Arab Knesset members from the Zionist Union and the Joint List would not want their daughters to marry Jews.
In a Channel 12 interview, Knesset Member Zuhair Bahlul (Zionist Union) said that "intermarriage is not recommended, nor do I want my children to be assimilated. I want you to preserve your culture and I'll preserve my culture. As far as I'm concerned, a Jewish son-in-law isn't a good idea."
Knesset Member Ahmed Tibi said his daughter would decide on the matter, but her decision was already clear: "She'll decide, and she'll decide not to go in this direction. I know what she thinks and she told me she'd never marry a Jew."
The Yad L'Achim anti-assimilation organization points out that three years ago, left-wing party heads - the eight senior members of the Labor Party - Haim Ramon, Avraham Burg, Amir Peretz, Yael Dayan, Yossi Beilin, Nawaf Masalha, Hagai Merom and Nissim Zvili were interviewed by Haaretz newspaper, and when asked about their opinion about intermarriage, they all rejected it, apart from Burg.
Nawaf Masalha, who rejected the idea of intermarriage, was quoted as saying: "For Kfar Kara, where I live, students who studied abroad and married European women have returned in recent years, and that almost always ended in failure."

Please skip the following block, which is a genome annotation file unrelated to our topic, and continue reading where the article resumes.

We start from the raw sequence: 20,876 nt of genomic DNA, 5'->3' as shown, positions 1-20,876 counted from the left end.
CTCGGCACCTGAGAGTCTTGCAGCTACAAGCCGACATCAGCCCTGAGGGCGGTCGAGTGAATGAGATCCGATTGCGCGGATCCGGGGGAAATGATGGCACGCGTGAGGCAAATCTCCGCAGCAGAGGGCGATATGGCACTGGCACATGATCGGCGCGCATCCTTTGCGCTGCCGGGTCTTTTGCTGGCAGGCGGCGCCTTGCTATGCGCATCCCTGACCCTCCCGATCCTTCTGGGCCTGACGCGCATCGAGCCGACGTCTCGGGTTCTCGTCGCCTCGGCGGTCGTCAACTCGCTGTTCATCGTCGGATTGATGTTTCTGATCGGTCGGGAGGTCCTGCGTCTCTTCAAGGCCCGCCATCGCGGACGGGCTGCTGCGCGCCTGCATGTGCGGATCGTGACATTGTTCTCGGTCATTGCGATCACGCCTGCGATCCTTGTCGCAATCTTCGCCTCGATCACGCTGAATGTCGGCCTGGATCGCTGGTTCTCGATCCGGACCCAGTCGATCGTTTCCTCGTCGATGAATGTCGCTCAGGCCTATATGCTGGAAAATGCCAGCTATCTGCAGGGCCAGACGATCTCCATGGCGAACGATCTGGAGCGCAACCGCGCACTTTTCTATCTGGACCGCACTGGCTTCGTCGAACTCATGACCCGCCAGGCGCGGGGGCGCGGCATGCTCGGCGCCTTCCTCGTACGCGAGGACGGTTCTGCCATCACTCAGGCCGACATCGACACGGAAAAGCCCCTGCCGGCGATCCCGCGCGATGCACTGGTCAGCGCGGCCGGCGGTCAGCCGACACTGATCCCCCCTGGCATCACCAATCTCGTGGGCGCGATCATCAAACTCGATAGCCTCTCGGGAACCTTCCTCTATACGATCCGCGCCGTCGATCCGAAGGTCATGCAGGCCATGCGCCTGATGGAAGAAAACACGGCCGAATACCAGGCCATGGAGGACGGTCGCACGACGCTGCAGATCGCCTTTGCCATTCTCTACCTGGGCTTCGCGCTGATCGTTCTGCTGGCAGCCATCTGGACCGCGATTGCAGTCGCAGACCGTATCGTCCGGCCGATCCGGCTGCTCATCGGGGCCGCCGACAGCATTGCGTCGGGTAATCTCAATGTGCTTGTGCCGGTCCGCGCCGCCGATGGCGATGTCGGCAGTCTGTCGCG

Yossi Beilin, the dominant member of the group, surprised readers when he said, "I would prefer not. You ask me who I am closer and similar to, Yaakov Litzman or Saeb Erekat, and I feel close to both of them. But if you ask me whose grandson I would prefer one of my grandchildren to marry? With those of Litzman."
Hagai Merom was even determined to reject Burg's support for intermarriage. "I want my children and grandchildren to marry Jews, and Avrum, who is a dear friend, went to the furthest edge with his theories. Maybe his next choice would be simply to up and get out of here."
Rabbi Shmuel Lifshitz, one of the heads of the Yad La'achim organization, said that "Neither Arabs nor Jews want assimilation: Assimilation cuts off the branch the Jewish people are sitting on. The practice of preventing assimilation is an internal Jewish matter, and there's nothing racist about it. Claims that this has to do with racism come from the margins of society and the media."
Rabbi Lifshitz added that "the tremendous amount of referrals for help we receive all the time about the failure of such mixed marriages attest to the fact that they are not sustainable."